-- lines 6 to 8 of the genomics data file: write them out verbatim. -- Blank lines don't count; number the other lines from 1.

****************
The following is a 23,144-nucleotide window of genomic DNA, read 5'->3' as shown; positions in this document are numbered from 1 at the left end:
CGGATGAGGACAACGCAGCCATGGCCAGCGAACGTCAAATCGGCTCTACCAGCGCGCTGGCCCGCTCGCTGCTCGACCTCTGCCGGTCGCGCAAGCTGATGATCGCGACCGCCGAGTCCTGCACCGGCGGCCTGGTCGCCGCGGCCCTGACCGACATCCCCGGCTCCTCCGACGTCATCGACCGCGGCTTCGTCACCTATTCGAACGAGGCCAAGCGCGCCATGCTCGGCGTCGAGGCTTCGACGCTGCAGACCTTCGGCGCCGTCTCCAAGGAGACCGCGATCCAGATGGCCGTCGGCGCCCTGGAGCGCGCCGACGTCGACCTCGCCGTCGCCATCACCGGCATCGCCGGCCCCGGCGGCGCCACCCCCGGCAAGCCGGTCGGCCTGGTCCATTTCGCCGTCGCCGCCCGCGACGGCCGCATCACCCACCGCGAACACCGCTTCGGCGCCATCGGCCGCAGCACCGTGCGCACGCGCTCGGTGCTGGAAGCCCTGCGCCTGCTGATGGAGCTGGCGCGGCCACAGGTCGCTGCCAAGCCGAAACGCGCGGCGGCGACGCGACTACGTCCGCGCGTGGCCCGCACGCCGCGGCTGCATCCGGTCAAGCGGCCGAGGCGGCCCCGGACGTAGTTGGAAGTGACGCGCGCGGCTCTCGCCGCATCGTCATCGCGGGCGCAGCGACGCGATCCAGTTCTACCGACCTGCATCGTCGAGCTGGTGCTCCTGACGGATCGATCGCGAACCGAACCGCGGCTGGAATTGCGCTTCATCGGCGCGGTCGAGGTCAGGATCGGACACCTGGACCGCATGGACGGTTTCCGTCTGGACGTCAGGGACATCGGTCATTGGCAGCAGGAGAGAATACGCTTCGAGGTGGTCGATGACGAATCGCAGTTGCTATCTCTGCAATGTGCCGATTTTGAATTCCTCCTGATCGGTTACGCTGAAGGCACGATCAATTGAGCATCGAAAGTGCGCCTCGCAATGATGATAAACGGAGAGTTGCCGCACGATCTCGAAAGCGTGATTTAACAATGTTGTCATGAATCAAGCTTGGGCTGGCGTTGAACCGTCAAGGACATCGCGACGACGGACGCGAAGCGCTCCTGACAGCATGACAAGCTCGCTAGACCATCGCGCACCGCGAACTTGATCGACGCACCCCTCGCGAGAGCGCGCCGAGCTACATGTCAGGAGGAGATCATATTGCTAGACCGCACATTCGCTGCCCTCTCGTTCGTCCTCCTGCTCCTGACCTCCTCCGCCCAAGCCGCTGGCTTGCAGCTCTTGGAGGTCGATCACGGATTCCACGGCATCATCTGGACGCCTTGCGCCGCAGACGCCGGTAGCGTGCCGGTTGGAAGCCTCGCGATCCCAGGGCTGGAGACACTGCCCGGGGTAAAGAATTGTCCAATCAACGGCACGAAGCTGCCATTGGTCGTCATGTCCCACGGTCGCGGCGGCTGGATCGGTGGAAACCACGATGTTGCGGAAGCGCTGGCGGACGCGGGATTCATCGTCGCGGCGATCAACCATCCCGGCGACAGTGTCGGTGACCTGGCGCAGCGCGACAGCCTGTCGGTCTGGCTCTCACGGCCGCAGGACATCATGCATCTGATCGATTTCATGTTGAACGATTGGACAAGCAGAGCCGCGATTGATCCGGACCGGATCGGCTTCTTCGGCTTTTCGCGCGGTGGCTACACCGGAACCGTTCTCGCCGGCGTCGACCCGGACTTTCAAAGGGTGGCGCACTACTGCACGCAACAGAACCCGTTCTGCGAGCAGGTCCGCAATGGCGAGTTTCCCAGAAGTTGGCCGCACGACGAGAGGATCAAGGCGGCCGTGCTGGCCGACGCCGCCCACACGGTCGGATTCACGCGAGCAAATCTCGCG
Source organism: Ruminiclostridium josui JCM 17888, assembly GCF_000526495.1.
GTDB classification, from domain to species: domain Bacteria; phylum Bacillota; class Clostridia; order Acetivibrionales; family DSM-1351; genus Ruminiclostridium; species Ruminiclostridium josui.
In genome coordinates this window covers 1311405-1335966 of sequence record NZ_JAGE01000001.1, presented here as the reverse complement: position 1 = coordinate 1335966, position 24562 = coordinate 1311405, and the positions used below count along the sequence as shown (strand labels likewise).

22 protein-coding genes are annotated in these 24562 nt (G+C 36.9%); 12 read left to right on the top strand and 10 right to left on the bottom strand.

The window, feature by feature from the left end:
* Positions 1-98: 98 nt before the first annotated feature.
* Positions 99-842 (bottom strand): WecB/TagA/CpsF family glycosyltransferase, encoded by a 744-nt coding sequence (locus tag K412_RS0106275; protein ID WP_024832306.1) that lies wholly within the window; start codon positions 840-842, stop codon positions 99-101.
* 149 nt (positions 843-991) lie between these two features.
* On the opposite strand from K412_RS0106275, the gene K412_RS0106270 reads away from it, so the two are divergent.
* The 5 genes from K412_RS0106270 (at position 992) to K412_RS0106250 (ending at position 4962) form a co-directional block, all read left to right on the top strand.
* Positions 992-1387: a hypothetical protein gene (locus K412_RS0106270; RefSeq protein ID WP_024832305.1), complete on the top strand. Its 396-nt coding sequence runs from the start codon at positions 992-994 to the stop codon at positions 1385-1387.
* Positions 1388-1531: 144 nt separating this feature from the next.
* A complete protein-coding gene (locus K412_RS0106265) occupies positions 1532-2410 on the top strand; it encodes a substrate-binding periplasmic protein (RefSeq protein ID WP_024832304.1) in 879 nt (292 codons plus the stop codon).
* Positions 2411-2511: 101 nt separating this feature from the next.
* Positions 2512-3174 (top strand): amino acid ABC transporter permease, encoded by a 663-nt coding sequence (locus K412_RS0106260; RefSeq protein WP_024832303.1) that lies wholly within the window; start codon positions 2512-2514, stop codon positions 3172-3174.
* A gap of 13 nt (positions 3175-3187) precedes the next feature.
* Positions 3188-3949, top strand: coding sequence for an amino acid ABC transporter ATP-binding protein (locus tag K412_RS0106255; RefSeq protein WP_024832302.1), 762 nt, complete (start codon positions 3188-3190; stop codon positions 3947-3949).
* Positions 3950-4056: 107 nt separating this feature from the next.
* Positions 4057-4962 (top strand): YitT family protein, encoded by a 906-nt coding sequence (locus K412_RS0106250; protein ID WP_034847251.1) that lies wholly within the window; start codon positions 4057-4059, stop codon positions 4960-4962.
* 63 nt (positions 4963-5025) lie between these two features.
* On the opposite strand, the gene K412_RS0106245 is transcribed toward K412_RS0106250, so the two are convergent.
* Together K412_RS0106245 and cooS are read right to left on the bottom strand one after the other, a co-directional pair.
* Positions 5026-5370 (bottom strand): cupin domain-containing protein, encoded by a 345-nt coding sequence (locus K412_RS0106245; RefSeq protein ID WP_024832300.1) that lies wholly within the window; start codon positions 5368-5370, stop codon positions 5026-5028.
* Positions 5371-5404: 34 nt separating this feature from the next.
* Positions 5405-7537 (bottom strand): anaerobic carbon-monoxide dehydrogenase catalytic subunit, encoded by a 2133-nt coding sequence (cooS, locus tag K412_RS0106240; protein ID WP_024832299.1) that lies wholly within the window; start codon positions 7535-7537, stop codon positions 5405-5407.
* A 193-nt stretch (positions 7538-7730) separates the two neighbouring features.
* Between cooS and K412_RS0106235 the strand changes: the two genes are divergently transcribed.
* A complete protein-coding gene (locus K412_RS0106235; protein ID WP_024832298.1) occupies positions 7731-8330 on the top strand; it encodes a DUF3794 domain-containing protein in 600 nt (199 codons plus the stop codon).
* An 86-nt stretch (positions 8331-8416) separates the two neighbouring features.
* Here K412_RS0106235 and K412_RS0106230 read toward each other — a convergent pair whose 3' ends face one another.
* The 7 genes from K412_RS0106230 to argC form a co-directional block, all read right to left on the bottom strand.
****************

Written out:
22 protein-coding genes are annotated in these 24562 nt (G+C 36.9%); 12 read left to right on the top strand and 10 right to left on the bottom strand.

The window, feature by feature from the left end:
* Positions 1-98: 98 nt before the first annotated feature.